Show me the Monet
(The following is a true account of Correctness correspondent TBinns and his bride on their honeymoon as they tackle the Met in New York City. Between this and his recent Shakespeare post, we feel he is steering toward real culture instead of pop culture. The Correctness has taken him aside and spoken very sternly to him, and he assured us that he is still working on his 100 page thesis on why Transformers should not have testicles.)
After spending a few days kicking around Times Square, which, fun though it may be, can also be compared to having your eyeballs gang raped by advertisers, my new bride and I decided to take our honeymoon up a cultural notch and go to Metropolitan Museum to take in one of the world’s great art collections. I offer the following as a guide and also a cautionary tale. Losing your way in the Met is not unlike getting lost in the woods, sure it looks gorgeous, but when the finger pointing, bickering and aching feet start, you’ll begin to wish one of you brought along a map and a compass.
We went in with a plan…we definitely wanted to see the visiting Rembrandt exhibition, some Ancient Greek and Roman stuff, and some Impressionists. Then we’d be out in time for our dinner reservations and off to the Great White Way to see Spring Awakening. The plan breaks down almost immediately.
We take our traveling companion; a beanie baby sloth named Frederick, and place him on a pedestal next to an exquisite 20000 year old Herme. Other tourists giggle as we snap photos. I’m shocked that no one attempts to stop us. I make a mental note to put Frederick in the thinker pose if we stumble across a Rodin today.
The nerd in me lingers far too long looking at medieval weapons and armor. My wife punishes me by making sure for the rest of the day she reads every single placard at every single exhibit.. Twice.
Lunch on the steps, hot dog and pretzels. Depending on one’s tolerance for pigeons this is a much better option than the overpriced museum food.
The sloping glass wall that overlooks Central Park in the heart of the Egyptian exhibit looks familiar to me. Then I remember where I saw it from. I share this knowledge with my wife through the power of annoying movie quotes.
“Waiter…there is too much peppaaar in my Paprikash….but I would be proud to partake of your pecan pie….peeeecaaaan pieeee” I say with a grin. The wife continues to reread a placard. I try again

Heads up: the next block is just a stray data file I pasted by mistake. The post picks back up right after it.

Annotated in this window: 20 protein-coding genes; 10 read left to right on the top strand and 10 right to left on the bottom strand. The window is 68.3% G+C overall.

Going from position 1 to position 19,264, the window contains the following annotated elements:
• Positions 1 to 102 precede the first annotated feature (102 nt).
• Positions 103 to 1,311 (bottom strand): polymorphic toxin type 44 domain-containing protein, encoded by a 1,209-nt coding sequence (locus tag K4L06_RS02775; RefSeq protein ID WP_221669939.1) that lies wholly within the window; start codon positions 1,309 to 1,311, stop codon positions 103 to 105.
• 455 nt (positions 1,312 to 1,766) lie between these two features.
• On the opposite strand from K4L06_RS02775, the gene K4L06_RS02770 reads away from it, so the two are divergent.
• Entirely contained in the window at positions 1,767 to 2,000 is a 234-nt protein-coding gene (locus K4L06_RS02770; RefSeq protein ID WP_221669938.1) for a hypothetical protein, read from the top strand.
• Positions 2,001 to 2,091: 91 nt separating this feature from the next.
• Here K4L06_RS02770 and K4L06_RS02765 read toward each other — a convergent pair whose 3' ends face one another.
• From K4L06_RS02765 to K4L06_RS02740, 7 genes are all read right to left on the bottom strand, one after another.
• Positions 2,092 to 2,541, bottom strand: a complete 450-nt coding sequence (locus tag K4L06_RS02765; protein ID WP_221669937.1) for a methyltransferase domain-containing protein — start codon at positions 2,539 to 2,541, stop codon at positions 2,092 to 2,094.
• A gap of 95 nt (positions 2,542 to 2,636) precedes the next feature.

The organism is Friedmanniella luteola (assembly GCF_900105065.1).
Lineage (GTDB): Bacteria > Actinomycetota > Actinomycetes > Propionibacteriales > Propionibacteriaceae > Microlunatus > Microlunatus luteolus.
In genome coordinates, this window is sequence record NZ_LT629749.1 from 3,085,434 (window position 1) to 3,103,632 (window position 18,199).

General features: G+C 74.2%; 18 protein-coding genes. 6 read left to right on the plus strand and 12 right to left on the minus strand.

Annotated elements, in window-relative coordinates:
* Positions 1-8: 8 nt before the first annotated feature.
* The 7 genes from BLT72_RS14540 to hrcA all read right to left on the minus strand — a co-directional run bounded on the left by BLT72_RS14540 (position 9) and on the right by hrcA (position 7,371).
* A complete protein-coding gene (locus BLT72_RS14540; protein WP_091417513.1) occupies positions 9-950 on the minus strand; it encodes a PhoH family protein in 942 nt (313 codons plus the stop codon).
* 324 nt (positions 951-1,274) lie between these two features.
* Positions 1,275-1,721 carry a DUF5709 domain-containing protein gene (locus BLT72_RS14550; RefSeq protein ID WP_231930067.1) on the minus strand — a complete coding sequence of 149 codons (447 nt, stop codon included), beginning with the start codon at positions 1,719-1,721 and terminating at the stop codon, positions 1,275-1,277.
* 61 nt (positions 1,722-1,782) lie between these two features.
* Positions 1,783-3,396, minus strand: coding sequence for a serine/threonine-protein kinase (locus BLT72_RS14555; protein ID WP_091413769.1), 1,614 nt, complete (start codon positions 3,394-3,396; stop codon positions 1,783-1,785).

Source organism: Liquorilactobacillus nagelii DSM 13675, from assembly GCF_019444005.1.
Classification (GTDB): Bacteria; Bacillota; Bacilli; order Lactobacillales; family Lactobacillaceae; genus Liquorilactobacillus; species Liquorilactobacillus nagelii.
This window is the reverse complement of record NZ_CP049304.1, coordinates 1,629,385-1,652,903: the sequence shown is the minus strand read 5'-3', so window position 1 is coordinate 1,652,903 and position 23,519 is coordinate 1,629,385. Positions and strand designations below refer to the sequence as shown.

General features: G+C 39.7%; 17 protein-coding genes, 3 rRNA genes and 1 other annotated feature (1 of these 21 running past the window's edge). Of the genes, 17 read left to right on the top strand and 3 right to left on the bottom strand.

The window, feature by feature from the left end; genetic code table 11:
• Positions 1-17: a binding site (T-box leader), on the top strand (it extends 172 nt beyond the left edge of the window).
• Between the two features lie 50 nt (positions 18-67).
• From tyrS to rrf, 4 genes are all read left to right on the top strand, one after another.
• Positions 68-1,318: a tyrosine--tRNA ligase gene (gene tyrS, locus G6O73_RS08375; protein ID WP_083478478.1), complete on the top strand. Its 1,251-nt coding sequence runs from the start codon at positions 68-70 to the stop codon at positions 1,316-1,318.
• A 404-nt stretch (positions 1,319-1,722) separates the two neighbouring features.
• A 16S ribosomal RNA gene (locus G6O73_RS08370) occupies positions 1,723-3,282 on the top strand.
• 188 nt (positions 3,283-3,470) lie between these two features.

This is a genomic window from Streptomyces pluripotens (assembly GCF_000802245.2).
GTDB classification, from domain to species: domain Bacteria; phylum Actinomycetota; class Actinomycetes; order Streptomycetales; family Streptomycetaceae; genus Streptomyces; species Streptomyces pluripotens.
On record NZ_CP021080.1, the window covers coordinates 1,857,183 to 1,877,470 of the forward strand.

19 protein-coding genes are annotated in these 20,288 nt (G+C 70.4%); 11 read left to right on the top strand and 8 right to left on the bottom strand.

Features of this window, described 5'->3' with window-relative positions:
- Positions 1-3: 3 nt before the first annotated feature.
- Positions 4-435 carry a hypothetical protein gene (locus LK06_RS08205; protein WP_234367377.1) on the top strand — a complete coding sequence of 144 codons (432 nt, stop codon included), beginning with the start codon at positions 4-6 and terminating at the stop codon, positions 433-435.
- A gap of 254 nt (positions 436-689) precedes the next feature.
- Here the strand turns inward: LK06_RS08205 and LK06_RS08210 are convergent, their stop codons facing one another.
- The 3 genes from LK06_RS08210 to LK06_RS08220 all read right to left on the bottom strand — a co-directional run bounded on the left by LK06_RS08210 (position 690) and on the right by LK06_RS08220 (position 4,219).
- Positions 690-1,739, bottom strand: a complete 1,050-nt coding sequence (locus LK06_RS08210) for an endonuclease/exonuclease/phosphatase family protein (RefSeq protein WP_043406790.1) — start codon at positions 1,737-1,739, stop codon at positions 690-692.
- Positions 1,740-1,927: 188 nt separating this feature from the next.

“I think hieroglyphics are just an ancient comic strip about a character named “Sphinxy”.
“I got it.” She says moving onward.
The Rembrandt exhibit is jammed. It seems that when there’s a visiting exhibit the native New Yorkers turn up as well, making it very difficult to get near the surprisingly small paintings. I did manage to display my profound ignorance by pointing to Rembrandts famous self portrait and proclaiming “Hey, it’s the guy from the Masterpiece game. Check underneath, it might be a forgery.” I seem to recall running into similar problems when I embarrassed my sister at the National gallery in London by cheerfully pointing out which of the paintings had been used in various Terry Gilliam cartoons on Monty Python’s Flying Circus.
A wrong turn at furniture has led us to a large area that looks like storage space. I’m not even sure we are supposed to be here. It looks like a Costco filled with fine art and antiques. The afternoon wears on and The Impressionists continue to be elusive.
My wife is no longer speaking to me. The warehouse area goes on and on. In desperation I squint at a portrait, in the hopes that it would look more impressionist painting. For the record, it doesn’t.
We finally emerge into what looks more like an area we are meant to be in, right next to a gigantic portrait of Washington crossing the Delaware. We sit for a bit, not out of any misplaced patriotic fervor for Washington and his famous whitewater rafting trip, but because we needed to get off our feet. This was the first painting we recognized in awhile, and dammit we were going to get our moneys worth out of it.
Neither of us have any idea how we ended up back at Ancient Egypt. I forgo the joke I was going to make comparing the mummy we have now seen twice to Nicole Ritchie. We opt for the “Hail a cab” exhibit outside the main doors so we can make dinner and curtain..
Midway through Act 1 of Spring Awakening, a rock musical set in the 1800’s where the characters all hold microphones and make anachronistic references, I realize that I had last found a little bit of impressionist art in New York. And it was even better when I squinted.